Seeking advice on WYSIWYG architecture


#1

I’m having a hard time coming up with a solution for this problem.

I’m building a WYSIWYG designer, for micro sites. The templates for these microsites will be supplied by an intermediate user, and the end-user will manipulate these templates. So, there are really two groups of users of the app: template-buiders, and end-users. Think MailChimp.

This means my Ember app will start off with a template from a template-builder, say

<h1>An awesome product</h1>
<h2 contenteditable="true">Subtitle away</h2>
<p>{{#if optionA}} One thing {{else}} Another thing {{/if}}<p>

and the end user, having chosen this template, will then be able to customize it. There are a few requirements:

  • There will be static, uneditable portions of the page (h1 above)
  • There will be static, editable portions of the page (h2 above)
  • There will be options that affect the layout, style, etc. (p above)

So far, my attempts have lead me to build a handlebars helper that takes a string and a context, and returns a rendered template. This is because the above template will actually be coming over from a database, as a string - remember, it’s user-generated.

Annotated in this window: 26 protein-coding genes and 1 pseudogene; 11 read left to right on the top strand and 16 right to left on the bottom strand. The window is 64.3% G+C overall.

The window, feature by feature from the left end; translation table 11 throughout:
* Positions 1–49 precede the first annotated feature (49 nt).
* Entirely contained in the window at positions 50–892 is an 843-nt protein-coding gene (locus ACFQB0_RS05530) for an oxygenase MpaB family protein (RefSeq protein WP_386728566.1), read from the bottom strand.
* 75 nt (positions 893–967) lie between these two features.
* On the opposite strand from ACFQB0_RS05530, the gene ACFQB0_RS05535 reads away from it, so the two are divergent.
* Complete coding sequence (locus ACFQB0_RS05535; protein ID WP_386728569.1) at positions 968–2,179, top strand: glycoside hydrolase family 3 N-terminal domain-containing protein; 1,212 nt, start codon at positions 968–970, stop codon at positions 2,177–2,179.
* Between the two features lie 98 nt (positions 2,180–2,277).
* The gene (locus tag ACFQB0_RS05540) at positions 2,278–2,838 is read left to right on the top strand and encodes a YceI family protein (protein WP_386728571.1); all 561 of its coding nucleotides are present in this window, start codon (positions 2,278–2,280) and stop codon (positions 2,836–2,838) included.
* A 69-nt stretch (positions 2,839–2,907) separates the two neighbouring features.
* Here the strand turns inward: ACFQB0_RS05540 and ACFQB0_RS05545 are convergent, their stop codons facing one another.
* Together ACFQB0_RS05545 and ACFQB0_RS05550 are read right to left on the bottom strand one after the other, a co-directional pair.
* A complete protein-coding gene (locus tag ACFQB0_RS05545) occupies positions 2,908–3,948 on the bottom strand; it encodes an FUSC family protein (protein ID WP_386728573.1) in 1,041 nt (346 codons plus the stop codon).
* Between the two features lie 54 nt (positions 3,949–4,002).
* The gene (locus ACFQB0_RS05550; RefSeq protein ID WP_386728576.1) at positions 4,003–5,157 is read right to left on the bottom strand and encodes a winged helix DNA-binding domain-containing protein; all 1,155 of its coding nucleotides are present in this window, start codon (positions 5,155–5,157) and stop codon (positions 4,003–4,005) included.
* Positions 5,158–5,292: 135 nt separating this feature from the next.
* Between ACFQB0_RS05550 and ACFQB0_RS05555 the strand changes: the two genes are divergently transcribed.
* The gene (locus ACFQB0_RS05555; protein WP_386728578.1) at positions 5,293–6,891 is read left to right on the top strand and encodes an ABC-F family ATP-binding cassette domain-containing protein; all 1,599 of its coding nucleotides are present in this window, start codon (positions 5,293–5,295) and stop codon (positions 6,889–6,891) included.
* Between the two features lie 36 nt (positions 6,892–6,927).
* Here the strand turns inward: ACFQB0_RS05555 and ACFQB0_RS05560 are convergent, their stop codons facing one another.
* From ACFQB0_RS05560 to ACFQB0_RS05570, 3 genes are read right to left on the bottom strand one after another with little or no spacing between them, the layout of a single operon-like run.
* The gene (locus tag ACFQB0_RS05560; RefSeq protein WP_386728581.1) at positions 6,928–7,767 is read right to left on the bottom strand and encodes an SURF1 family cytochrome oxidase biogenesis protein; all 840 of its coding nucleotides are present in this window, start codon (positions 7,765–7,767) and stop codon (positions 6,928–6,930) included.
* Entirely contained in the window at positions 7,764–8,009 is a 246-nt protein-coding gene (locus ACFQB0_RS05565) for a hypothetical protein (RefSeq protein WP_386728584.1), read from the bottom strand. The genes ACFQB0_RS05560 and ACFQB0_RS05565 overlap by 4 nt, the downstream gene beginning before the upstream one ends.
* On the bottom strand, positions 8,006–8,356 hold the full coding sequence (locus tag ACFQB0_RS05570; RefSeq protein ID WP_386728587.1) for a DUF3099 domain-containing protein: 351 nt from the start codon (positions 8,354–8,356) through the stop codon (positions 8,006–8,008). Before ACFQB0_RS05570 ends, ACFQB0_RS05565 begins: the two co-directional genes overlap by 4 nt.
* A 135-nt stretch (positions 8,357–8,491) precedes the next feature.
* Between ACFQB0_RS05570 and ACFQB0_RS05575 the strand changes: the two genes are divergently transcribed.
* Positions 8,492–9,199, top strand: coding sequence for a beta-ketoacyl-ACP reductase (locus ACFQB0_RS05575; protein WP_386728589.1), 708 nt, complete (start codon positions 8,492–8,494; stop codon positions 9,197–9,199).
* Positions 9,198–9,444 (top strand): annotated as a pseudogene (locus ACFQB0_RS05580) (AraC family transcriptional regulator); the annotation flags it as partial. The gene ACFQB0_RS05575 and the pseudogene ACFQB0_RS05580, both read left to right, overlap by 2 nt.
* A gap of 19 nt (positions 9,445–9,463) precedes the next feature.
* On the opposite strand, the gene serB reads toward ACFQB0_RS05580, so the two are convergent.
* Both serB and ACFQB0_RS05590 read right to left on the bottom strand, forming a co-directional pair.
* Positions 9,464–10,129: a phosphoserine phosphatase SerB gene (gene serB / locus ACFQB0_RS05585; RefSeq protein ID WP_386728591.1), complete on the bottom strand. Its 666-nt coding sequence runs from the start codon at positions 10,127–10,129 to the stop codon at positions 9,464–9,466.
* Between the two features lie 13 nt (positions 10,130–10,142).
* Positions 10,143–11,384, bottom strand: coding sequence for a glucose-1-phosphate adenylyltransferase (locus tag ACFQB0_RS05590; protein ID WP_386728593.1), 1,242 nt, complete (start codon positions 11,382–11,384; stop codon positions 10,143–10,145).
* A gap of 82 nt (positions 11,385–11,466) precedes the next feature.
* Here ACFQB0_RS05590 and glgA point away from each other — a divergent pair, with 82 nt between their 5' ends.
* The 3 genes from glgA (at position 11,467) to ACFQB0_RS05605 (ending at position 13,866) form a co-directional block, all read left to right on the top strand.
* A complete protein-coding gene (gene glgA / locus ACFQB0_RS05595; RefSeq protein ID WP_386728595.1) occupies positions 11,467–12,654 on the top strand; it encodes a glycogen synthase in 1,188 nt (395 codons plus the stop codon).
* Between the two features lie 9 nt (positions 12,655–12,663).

That means, in my application’s template, it would look like

<div class="preview">
  {{preview-userTemplate template context}}}
</div>

where

template: '<h1>An awesome product</h1><h2 contenteditable="true">Subtitle action</h2><p>{{#if optionA}} One thing {{else}} Another thing {{/if}}<p>',
context: {optionA: true}

Now, this actually works, in the sense that it will update if context is updated, so I can add controls along the sides for the end-user to manipulate those options. So I have those (more of less) under control.

It’s the WYSIWYG content editing that is giving me trouble. In the above template (from my template-builder users), I want them to be able to add contenteditable="true" to places in their templates where the end-users can change the content.